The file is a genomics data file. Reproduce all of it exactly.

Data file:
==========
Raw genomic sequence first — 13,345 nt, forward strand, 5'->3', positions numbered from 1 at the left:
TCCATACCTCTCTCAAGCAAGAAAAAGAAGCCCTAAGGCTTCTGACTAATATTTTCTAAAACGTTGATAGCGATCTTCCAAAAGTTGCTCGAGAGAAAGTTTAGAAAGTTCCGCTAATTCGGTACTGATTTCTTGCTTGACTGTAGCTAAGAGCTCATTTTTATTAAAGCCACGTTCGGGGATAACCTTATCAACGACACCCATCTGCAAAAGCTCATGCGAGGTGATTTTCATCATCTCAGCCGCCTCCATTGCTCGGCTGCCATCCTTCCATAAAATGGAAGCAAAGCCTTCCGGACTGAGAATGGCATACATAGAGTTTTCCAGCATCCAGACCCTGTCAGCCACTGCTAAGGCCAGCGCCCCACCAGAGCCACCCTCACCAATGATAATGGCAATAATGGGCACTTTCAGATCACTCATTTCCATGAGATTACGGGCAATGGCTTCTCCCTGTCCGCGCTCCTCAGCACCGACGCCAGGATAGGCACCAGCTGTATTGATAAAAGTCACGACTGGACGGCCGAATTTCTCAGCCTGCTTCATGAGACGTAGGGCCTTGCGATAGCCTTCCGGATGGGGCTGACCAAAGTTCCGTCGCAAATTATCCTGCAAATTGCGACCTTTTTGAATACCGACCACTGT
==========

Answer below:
Raw genomic sequence first — 13,345 nt, forward strand, 5'->3', positions numbered from 1 at the left:
TCCATACCTCTCTCAAGCAAGAAAAAGAAGCCCTAAGGCTTCTGACTAATATTTTCTAAAACGTTGATAGCGATCTTCCAAAAGTTGCTCGAGAGAAAGTTTAGAAAGTTCCGCTAATTCGGTACTGATTTCTTGCTTGACTGTAGCTAAGAGCTCATTTTTATTAAAGCCACGTTCGGGGATAACCTTATCAACGACACCCATCTGCAAAAGCTCATGCGAGGTGATTTTCATCATCTCAGCCGCCTCCATTGCTCGGCTGCCATCCTTCCATAAAATGGAAGCAAAGCCTTCCGGACTGAGAATGGCATACATAGAGTTTTCCAGCATCCAGACCCTGTCAGCCACTGCTAAGGCCAGCGCCCCACCAGAGCCACCCTCACCAATGATAATGGCAATAATGGGCACTTTCAGATCACTCATTTCCATGAGATTACGGGCAATGGCTTCTCCCTGTCCGCGCTCCTCAGCACCGACGCCAGGATAGGCACCAGCTGTATTGATAAAAGTCACGACTGGACGGCCGAATTTCTCAGCCTGCTTCATGAGACGTAGGGCCTTGCGATAGCCTTCCGGATGGGGCTGACCAAAGTTCCGTCGCAAATTATCCTGCAAATTGCGACCTTTTTGAATACCGACCACTGT